Ranking: #1Google holds a longtime reputation as a fun and innovative company to work for, at least based on the amenities traditionally offered in the Googleplex. Theres also Googles policy of giving engineers time to work on projects that interest them, which sometimes translates into new products for the company.
Ranking: #2Apples innovative (and chic) product lines evidently attract not only consumers but professionals interested in working for the company. Apples commanding market shares in tablets and smartphones probably dont hurt its reputation as a desirable place for which to work.
Ranking: #5Amazon.com started out as the Webs largest bookstore. Then it became the Webs general store, offering products in pretty much all categories. Then it started offering branded cloud services and e-readers. Who wouldnt want to work for a company so determined to make its mark on everything???Ã
Ranking #7Even as it struggles to turn around its fortunes in the mobile space, Microsoft remains a behemoth in operating systems and productivity software. Plus, its Kinect hands-free controller and new cloud services suggest that, in many areas, the company is still driving innovation.??Ã
Ranking: #17Sony may have fallen behind Apple and other rivals in consumer electronics, but the companys longstanding reputation as a tech powerhouse (and the continued viability of its PlayStation and home-entertainment franchises) evidently draws professionals.
Ranking #23Yahoo CEO Carol Bartz assumed control of the Web-portal company in 2009, with a mandate to revamp it from the ground up in order to better compete with Google and Microsoft. That could make Yahoo extra-attractive as a place to work for professionals interested in making a mark on a place in transition.??Ã??Ã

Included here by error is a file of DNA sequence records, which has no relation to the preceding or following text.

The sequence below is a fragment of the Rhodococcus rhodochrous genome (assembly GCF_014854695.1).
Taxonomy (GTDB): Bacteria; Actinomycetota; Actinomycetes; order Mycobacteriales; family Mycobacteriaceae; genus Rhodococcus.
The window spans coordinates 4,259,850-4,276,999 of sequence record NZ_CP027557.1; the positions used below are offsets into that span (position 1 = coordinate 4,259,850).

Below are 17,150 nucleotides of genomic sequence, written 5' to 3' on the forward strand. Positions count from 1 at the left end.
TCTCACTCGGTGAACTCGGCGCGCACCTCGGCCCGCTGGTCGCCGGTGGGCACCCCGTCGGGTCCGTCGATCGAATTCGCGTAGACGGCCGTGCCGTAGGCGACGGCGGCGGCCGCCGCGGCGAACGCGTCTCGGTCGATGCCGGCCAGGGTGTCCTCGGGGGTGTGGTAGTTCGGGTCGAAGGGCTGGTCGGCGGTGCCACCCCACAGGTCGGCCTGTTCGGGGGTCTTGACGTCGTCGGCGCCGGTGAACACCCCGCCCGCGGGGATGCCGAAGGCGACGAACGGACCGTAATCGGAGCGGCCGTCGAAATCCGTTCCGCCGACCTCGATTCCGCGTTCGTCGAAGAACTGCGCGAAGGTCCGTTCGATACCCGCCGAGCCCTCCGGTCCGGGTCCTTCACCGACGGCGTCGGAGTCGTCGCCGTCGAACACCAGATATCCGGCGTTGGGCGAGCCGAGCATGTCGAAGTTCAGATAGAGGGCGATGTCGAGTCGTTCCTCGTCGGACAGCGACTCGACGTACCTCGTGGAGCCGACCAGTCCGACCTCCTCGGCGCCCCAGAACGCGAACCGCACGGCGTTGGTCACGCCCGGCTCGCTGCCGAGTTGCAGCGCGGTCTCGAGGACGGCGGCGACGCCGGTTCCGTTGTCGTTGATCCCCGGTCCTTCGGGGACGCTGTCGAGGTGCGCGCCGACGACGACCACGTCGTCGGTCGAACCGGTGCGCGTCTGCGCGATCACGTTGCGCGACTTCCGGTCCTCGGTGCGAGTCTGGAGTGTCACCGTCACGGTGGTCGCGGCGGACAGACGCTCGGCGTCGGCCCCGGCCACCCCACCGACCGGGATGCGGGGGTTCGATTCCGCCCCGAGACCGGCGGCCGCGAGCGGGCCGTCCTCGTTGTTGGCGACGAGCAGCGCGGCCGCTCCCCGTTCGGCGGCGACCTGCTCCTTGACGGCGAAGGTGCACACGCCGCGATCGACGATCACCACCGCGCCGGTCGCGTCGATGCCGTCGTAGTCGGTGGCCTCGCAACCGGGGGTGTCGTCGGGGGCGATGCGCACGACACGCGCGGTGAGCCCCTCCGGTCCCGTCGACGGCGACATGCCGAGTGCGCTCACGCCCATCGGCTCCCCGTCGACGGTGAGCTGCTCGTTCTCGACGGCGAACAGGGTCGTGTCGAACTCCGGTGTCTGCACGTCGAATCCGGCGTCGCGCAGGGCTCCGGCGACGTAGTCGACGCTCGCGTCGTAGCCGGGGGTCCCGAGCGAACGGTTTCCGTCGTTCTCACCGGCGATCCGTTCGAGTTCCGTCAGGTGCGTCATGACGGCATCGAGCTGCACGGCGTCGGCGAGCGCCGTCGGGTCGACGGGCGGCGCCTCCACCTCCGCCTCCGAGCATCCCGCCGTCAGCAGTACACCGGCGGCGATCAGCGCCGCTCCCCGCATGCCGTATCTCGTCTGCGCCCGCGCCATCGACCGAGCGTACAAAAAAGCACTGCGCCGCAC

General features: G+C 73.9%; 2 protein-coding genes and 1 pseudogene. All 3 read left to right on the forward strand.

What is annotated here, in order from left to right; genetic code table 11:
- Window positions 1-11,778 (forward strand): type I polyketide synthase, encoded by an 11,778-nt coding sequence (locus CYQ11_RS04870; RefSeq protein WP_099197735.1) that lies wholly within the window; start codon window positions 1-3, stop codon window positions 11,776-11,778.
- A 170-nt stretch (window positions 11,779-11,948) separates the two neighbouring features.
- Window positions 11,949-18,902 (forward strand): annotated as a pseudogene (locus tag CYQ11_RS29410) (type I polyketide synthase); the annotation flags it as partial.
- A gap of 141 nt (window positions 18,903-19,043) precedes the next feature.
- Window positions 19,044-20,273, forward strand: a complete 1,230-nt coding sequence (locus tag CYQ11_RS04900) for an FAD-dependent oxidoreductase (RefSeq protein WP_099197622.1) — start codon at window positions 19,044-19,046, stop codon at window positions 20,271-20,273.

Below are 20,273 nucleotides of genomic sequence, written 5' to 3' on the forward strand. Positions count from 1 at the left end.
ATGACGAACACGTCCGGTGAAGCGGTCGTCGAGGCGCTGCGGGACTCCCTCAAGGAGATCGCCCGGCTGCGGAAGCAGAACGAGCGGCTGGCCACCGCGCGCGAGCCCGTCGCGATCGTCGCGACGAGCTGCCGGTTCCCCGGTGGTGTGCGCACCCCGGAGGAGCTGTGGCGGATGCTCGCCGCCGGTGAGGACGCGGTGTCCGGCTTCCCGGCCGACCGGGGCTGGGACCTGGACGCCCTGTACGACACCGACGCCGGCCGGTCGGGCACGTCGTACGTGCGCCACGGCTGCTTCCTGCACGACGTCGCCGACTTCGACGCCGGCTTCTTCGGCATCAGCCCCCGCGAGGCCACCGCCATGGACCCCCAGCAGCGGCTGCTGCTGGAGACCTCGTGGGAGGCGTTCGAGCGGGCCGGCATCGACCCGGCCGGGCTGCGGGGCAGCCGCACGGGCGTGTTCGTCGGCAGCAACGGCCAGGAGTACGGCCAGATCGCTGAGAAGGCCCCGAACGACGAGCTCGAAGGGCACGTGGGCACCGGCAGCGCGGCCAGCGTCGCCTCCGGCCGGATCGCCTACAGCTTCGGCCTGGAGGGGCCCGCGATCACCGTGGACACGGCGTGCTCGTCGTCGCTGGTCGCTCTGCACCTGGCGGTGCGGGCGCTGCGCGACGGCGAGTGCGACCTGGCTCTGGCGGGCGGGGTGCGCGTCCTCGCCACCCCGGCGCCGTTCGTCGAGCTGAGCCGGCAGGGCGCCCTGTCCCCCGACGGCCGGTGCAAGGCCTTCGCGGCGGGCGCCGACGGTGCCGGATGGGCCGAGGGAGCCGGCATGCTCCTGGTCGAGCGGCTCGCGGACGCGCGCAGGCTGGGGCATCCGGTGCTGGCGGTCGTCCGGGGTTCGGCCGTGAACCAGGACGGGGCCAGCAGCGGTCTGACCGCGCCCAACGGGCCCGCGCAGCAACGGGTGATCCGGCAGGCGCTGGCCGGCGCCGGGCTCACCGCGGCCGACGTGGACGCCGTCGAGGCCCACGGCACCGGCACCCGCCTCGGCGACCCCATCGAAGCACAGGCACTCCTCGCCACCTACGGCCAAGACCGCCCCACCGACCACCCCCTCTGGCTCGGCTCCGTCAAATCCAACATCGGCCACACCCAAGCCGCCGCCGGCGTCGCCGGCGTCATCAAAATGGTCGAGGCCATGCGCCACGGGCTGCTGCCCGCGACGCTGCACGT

Ranking: #30Big Blue, with its wide range of products and services for businesses big and small, still proves an attractive place to work.
Ranking: #50Intels chips rule the desktop and laptop market, and its brand is one of the few instantly recognizable by most consumers (thanks, in no small part, to its near-constant advertising campaigns).
Ranking: #57Dell faces substantial competition in the PC market from the likes of Hewlett-Packard, Acer, Toshiba, Apple and others. Despite some market share declines over the past several quarters, and its struggle to break into new areas such as smartphones and tablets, the company continues to earn significant revenue (and maintain its brand equity).
Ranking: #59AT&Ts proposed acquisition of T-Mobile, if approved, would make the carrier the largest in the United States. Whether the deal goes through, though, its full portfolio of Apples iPhone, Windows Phone 7 devices and Google Android smartphones guarantees its substantial presence in the market.??Ã
Ranking: #69Cisco has a substantial presence not only in communications technology for the corporate market, but also with consumers, courtesy of devices such as the Flip camera.
Ranking: #77Having undergone a massive corporate shakeup, HP is looking to re-establish itself as the brand to beat for not only PCs but also tablets and smartphones. The company is planning some big moves with its recently acquired webOS operating system. That dynamism could make working there an attractive proposition for professionals.